Cash flow finance
What is cash flow?
Cash flow is the balance of cash inflows (which usually arises from financing or operations) and cash outflows (which result from expenses or investments). For many companies cash flow consists entirely of trade debtors (that is, bills outstanding) and trade creditors (bills the company in question has yet to pay).
What is cash flow finance?
Cash flow finance is a “short-term loan providing additional cash to cover cash shortfalls in anticipation of revenue, such as the payment(s) of receivables.” For many companies, cash flow financing is used to fund operations, such as honouring salary payments, or to fund expansion. Companies raise capital from cash flows they expect to receive in the future by providing a finance provider an agreed portion of their account receivables. This enables companies to access capital today, rather than an expected date in the future.
Different forms of cash flow financing
Factoring facilities are traditional sources of increasing cash flow. Factoring of receivables is a means of freeing up capital tied up in invoices with long remittance terms. Factoring facilities are traditionally whole-turnover, whereby, the entire sales ledger of a company must flow through the factor. This can become expensive and not reflect the most cost effective solution for companies to raise their working capital. Factoring facility arrangements tend to be restrictive and entering into a whole-turnover factoring facility can lead to aggressive chasing of outstanding invoices from clients, and a loss of control of a company’s credit function.
Factors will charge an arrangement fee, a monthly service fee, late payment fees, debtor insurance fees, liquidation feeds, audit charge-backs, as well as bank transfer and other administrative fees. Most facilities are legally binding for 12-18 months with 3-6 months notice periods, or significant break fees.
Different providers for SMEs in the market
Despite the large numbers of providers of working capital finance, there is limited competition on pricing and structure of factoring facilities, primarily because all their funding comes from the same capital providers (the commercial finance divisions of the major high street banks). There is some competition on service between the independents, but once a company has signed up for 18 months, there are significant switching costs, and the factor effectively holds a monopoly over the business (the debenture entered into prevents any other funding without the factor’s prior written consent).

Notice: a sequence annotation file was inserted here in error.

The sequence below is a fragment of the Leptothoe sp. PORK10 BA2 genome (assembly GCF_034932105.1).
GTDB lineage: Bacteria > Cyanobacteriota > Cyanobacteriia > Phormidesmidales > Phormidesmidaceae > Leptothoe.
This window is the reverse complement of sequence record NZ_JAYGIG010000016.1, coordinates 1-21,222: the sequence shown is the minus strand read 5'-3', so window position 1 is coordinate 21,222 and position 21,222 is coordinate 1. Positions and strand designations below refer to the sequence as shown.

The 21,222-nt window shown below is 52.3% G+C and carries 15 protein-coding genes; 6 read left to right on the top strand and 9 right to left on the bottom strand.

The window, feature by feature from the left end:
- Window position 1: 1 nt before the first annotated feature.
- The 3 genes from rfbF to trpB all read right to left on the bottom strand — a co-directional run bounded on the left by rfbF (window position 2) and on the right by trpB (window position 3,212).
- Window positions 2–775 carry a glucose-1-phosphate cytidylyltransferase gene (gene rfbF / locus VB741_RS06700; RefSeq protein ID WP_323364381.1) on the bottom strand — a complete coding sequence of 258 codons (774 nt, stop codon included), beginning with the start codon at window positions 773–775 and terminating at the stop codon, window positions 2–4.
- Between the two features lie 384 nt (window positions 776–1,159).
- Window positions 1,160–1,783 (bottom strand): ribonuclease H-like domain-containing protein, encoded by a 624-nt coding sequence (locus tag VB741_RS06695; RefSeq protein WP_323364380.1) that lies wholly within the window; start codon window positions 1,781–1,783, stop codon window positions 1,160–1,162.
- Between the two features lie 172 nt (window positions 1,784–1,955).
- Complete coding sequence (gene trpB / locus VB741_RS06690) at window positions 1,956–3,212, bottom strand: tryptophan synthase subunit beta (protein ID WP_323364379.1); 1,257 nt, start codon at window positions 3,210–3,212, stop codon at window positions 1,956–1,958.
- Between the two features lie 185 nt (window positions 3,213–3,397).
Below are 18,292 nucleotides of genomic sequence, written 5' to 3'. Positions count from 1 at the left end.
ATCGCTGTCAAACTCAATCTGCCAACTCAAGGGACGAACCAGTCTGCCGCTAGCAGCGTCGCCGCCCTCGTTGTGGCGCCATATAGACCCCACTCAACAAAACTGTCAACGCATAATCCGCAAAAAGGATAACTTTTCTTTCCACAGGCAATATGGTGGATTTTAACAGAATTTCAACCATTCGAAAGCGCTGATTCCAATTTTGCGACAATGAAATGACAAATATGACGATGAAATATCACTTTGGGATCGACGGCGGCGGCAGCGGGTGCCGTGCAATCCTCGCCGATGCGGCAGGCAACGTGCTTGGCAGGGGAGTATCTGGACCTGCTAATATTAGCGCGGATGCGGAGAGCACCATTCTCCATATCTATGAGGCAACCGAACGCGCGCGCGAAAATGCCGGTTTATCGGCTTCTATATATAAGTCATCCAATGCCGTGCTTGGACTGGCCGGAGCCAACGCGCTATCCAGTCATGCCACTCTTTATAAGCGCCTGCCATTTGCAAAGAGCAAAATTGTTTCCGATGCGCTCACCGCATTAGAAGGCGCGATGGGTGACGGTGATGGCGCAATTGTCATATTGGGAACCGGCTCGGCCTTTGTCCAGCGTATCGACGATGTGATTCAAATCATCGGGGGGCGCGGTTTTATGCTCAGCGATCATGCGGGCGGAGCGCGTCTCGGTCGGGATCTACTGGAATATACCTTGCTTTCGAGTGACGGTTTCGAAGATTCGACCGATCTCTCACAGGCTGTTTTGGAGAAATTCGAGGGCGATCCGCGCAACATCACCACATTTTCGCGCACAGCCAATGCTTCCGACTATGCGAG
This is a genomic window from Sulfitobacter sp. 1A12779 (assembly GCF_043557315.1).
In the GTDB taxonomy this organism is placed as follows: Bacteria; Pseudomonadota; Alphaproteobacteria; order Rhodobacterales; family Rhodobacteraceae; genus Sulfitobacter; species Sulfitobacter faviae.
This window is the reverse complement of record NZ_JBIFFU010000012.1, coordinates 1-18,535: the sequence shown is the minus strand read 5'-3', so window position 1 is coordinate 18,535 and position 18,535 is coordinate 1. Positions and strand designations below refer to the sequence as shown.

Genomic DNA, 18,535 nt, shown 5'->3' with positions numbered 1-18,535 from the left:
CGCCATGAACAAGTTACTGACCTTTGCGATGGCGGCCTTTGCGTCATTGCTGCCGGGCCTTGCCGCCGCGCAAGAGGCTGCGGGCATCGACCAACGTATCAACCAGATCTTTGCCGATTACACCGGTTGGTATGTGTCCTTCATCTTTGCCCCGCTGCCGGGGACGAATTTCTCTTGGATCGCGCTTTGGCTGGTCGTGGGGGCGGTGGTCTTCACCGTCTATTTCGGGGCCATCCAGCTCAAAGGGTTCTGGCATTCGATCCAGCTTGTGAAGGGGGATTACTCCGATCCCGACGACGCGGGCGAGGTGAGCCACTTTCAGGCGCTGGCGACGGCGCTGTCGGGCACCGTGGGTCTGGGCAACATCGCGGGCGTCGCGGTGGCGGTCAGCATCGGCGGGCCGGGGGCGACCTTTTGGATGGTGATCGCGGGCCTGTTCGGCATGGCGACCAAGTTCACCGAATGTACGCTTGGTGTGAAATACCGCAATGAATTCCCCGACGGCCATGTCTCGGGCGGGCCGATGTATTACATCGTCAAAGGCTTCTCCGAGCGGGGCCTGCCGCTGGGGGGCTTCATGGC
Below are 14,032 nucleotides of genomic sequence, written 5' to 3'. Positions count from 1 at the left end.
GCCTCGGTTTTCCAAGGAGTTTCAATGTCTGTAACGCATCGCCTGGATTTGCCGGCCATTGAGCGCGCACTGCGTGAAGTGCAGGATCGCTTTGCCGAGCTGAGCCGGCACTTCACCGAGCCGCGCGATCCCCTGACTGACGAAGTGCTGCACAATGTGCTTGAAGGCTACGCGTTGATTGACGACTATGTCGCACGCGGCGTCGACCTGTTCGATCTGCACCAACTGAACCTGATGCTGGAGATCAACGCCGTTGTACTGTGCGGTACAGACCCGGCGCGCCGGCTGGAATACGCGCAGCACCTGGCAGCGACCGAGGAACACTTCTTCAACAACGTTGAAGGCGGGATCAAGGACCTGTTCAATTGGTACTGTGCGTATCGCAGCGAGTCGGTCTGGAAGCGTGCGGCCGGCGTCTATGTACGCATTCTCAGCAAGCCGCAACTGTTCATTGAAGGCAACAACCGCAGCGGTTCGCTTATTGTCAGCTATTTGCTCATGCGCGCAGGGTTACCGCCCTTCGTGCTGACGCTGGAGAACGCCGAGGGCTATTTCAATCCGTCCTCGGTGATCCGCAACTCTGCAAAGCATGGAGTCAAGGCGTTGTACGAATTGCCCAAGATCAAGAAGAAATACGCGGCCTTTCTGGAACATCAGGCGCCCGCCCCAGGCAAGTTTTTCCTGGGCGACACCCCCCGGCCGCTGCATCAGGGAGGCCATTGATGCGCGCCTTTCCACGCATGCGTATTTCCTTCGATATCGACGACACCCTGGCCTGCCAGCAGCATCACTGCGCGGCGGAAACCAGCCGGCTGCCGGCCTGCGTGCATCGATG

Traditional factoring ill-suited to cash flow requirements
A defining feature of small/medium businesses in the UK is the volatility of their monthly cash flows. With few alternatives to factoring, and overdrafts currently limited, a company who uses financing every month will incur the same fees as a company which only needs funding at certain points of decreased liquidity in the year. In other words, it is an inflexible approach to SME working capital financing.
MarketInvoice allows small/medium businesses to raise flexible working capital by auctioning selected invoices or bundles of invoices to large institutional investors when cash is needed. The MarketInvoice platform enables our clients to convert outstanding invoices into working capital with:
- NO long-term contracts
- NO personal guarantees
- NO notification to your clients
- NO whole turnover facility
Companies can register by submitting financial and customer invoicing information and then are free to use the trading platform as frequently as they desire.